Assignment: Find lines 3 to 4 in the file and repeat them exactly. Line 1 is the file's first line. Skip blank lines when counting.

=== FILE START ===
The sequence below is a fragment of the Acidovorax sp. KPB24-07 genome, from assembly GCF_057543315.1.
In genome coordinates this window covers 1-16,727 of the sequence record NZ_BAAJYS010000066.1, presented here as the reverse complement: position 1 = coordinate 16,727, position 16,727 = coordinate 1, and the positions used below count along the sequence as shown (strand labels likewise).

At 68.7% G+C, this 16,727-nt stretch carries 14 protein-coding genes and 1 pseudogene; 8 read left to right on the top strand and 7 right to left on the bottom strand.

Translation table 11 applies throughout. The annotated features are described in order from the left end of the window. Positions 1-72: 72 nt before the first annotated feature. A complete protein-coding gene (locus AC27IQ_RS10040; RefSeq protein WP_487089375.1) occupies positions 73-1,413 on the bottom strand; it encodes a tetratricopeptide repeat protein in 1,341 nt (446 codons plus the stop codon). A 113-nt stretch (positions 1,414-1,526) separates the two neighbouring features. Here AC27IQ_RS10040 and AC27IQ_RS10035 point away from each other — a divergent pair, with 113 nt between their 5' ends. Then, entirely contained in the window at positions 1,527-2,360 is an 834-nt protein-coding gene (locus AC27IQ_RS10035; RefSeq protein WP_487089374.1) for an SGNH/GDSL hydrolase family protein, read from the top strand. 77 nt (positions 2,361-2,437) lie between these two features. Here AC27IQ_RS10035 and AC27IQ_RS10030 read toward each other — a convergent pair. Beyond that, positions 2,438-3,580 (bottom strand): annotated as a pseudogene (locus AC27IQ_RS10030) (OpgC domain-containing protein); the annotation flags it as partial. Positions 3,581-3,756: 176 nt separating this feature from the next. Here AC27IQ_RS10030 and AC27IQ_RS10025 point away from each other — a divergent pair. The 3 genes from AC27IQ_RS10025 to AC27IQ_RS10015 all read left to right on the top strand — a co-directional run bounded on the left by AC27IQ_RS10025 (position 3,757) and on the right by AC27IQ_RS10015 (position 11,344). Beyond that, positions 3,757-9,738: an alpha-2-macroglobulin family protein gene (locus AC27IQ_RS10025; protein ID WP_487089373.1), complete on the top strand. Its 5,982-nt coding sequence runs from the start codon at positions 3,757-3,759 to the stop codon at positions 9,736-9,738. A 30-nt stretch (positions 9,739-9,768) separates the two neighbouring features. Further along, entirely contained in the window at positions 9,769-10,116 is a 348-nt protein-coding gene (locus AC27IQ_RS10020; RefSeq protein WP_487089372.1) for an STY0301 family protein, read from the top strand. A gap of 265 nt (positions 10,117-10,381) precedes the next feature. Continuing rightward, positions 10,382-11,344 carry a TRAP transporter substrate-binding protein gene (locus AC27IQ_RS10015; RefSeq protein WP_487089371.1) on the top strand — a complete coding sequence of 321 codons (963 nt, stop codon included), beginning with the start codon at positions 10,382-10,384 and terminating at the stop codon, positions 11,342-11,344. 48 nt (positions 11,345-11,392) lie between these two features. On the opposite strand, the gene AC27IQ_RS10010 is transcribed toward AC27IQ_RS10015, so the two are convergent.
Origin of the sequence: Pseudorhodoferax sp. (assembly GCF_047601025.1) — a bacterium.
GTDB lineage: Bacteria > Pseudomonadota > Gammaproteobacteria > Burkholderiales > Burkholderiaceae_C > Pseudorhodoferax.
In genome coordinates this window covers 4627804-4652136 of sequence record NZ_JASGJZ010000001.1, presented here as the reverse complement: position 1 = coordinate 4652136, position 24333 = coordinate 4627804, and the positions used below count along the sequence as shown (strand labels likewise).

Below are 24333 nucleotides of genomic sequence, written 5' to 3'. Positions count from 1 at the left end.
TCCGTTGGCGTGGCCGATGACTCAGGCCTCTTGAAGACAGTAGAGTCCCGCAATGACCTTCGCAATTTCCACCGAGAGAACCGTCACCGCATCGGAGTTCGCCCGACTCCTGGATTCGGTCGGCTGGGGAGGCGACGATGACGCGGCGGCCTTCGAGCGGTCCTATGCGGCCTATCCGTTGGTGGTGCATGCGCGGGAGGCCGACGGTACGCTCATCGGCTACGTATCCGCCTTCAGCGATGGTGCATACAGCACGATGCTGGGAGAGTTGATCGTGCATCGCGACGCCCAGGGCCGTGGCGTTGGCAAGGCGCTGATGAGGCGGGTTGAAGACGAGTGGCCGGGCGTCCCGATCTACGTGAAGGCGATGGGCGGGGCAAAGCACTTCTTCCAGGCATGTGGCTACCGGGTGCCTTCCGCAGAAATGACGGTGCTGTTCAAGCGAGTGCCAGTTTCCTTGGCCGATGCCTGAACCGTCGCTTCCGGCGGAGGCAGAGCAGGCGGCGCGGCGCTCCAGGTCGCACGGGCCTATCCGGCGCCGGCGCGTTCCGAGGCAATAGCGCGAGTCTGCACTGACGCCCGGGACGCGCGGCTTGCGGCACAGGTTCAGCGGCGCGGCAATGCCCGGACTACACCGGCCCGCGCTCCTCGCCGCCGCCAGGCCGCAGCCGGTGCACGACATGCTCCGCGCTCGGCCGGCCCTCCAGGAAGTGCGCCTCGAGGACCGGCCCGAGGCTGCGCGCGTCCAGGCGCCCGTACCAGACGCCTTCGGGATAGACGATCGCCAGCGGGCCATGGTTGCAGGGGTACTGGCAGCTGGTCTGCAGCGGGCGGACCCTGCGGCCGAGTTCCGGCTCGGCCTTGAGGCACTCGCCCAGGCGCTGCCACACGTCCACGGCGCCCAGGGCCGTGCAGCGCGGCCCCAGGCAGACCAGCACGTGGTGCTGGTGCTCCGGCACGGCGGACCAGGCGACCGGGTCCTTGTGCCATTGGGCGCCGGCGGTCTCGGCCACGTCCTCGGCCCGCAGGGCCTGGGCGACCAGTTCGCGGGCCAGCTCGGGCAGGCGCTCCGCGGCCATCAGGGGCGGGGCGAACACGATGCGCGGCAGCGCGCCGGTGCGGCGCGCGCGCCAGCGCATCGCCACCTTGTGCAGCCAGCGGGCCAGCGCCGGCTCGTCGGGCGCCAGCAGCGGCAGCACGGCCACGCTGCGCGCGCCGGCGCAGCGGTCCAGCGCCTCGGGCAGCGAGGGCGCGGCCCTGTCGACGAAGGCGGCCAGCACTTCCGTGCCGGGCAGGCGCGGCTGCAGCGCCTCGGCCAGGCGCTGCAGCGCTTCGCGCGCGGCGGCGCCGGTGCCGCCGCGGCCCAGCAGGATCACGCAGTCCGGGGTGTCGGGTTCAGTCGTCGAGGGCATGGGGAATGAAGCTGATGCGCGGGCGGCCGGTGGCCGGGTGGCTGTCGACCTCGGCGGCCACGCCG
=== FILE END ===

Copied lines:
At 68.7% G+C, this 16,727-nt stretch carries 14 protein-coding genes and 1 pseudogene; 8 read left to right on the top strand and 7 right to left on the bottom strand.

Translation table 11 applies throughout. The annotated features are described in order from the left end of the window. Positions 1-72: 72 nt before the first annotated feature. A complete protein-coding gene (locus AC27IQ_RS10040; RefSeq protein WP_487089375.1) occupies positions 73-1,413 on the bottom strand; it encodes a tetratricopeptide repeat protein in 1,341 nt (446 codons plus the stop codon). A 113-nt stretch (positions 1,414-1,526) separates the two neighbouring features. Here AC27IQ_RS10040 and AC27IQ_RS10035 point away from each other — a divergent pair, with 113 nt between their 5' ends. Then, entirely contained in the window at positions 1,527-2,360 is an 834-nt protein-coding gene (locus AC27IQ_RS10035; RefSeq protein WP_487089374.1) for an SGNH/GDSL hydrolase family protein, read from the top strand. 77 nt (positions 2,361-2,437) lie between these two features. Here AC27IQ_RS10035 and AC27IQ_RS10030 read toward each other — a convergent pair. Beyond that, positions 2,438-3,580 (bottom strand): annotated as a pseudogene (locus AC27IQ_RS10030) (OpgC domain-containing protein); the annotation flags it as partial. Positions 3,581-3,756: 176 nt separating this feature from the next. Here AC27IQ_RS10030 and AC27IQ_RS10025 point away from each other — a divergent pair. The 3 genes from AC27IQ_RS10025 to AC27IQ_RS10015 all read left to right on the top strand — a co-directional run bounded on the left by AC27IQ_RS10025 (position 3,757) and on the right by AC27IQ_RS10015 (position 11,344). Beyond that, positions 3,757-9,738: an alpha-2-macroglobulin family protein gene (locus AC27IQ_RS10025; protein ID WP_487089373.1), complete on the top strand. Its 5,982-nt coding sequence runs from the start codon at positions 3,757-3,759 to the stop codon at positions 9,736-9,738. A 30-nt stretch (positions 9,739-9,768) separates the two neighbouring features. Further along, entirely contained in the window at positions 9,769-10,116 is a 348-nt protein-coding gene (locus AC27IQ_RS10020; RefSeq protein WP_487089372.1) for an STY0301 family protein, read from the top strand. A gap of 265 nt (positions 10,117-10,381) precedes the next feature. Continuing rightward, positions 10,382-11,344 carry a TRAP transporter substrate-binding protein gene (locus AC27IQ_RS10015; RefSeq protein WP_487089371.1) on the top strand — a complete coding sequence of 321 codons (963 nt, stop codon included), beginning with the start codon at positions 10,382-10,384 and terminating at the stop codon, positions 11,342-11,344. 48 nt (positions 11,345-11,392) lie between these two features. On the opposite strand, the gene AC27IQ_RS10010 is transcribed toward AC27IQ_RS10015, so the two are convergent.